This question “Do You Have to Use Distilled Water in a Humidifier?” comes up frequently.
The short answer. It’s strongly advised so. Although some people use other water types, distilled water is by far the best option for humidification.
Simultaneously, though, we must mention that a few other water types, such as purified water, bottled water humidifier, boiled water, and demineralized water, can also be used in the humidifier. However, none of these can match distilled water. Distilled water is the purest form of water. It contains the least amounts of impurities. Therefore, it is the healthiest and safest for use in the humidifier.
In humidification, specifically, distilled water is often compared to tap water. There shouldn’t even be a comparison in the first place. Though safe for cooking and other uses in the home, tap water is the worst possible water type you can use in the humidifier. You’d be much better off using the other water types mentioned above (purified, bottled, boiled, etc.) rather than tap water.
Read on to learn why you should never use tap water in your humidifier, the process of distillation, and why distilled water makes an excellent choice for humidification.
Why Tap Water Bad for Humidification
All waters aren’t the same. The water you get from the well, from the tap and bottled water, may all be compounds of two hydrogen molecules and one hydrogen molecule. But, there are usually a few other elements in an ounce of water, ranging from dirt particles to untraceable microorganisms. These elements can make a massive difference during humidification.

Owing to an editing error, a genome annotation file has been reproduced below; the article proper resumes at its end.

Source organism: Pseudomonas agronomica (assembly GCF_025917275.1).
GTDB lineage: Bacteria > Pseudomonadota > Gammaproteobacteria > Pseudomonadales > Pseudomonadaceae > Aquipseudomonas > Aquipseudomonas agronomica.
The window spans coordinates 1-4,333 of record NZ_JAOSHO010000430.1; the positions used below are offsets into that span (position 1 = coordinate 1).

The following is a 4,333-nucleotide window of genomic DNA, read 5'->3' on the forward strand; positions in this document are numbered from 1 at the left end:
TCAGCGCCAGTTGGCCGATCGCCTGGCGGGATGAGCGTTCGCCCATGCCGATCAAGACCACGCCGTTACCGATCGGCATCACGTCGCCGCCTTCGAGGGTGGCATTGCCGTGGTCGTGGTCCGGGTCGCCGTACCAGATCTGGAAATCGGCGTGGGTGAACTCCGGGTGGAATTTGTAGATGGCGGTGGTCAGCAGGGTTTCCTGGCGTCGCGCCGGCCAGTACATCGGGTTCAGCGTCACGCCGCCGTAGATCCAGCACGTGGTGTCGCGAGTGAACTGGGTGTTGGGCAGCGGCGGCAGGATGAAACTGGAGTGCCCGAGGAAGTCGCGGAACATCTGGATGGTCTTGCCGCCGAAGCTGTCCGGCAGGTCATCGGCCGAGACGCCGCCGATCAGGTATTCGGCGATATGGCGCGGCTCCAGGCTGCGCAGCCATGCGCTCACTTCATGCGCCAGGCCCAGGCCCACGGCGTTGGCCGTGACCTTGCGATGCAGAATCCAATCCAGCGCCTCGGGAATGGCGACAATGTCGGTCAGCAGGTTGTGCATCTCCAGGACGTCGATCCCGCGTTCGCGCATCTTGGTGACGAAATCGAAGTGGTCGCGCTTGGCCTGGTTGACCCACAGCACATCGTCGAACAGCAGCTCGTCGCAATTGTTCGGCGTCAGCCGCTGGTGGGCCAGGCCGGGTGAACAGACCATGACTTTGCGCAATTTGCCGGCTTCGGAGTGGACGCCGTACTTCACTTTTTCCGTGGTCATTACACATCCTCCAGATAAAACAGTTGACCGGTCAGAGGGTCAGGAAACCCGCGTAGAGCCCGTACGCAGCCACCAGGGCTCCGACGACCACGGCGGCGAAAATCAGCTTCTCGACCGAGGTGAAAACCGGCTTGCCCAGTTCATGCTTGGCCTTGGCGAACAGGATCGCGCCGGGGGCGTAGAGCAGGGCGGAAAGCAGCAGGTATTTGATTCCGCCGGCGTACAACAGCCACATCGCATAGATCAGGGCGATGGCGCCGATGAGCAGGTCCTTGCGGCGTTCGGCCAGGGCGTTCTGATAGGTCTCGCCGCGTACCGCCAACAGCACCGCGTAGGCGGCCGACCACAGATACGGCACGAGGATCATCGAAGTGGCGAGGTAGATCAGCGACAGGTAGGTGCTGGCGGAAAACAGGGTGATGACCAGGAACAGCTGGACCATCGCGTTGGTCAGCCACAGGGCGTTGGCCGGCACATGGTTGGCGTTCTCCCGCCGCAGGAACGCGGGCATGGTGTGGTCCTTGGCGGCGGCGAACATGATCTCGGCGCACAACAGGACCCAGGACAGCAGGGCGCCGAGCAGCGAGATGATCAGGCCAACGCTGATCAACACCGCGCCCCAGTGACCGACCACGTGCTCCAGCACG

Since tap water is the most accessible type of water in most homes, let’s look at some of the “foreign” particles that may be found in tap water at any one time.
According to the National Biology Library, tap water contains a range of chemical compounds, heavy metals, volatile organic compounds, pharmaceuticals, suspended solids, bacteria, and viruses. Three of these elements – chemical compounds, heavy metals, and bacteria/viruses are especially a risk when you use tap water for humidification.
- Chemical compounds
Tap filters are designed to remove a large fraction of the chemical compounds found in tap water, but it’s impossible to remove all of these compounds through filtration alone. As a result, any tap water always contains traces of chlorine, chlorides, nitrates, sulfates, bicarbonates, phosphates, calcium, magnesium, sodium, potassium, lithium fluorides.
Not all these elements and compounds are harmful. However, when inhaled in large amounts, a few health issues can arise. Excessive exposure to fluorides, for instance, is linked to bone disease and parathyroid gland damage. Meanwhile, high sodium levels can increase blood pressure, while excessive nitrates can cause blue baby syndrome because of a lack of oxygen.
- Heavy metals
Tap water also contains significant amounts of heavy metals, including copper, lead, and arsenic. Most of these metals come from pollution sources such as industrial wastewater from mining, metal processing, and tanneries.
The accumulation of these metals can cause serious health problems. Inhaling too much lead and arsenic is directly related to central nervous system issues and problems in the lungs, kidneys, endocrine glands, bones, and cardiovascular system.
- Bacteria and viruses
Finally, and perhaps most worryingly, tap water contains a wide range of bacteria, viruses, and parasites (collectively known as pathogens). Viruses are the smallest form of microorganisms capable of causing disease, while bacteria are single-celled organisms that can also cause health complications such as sinus problems.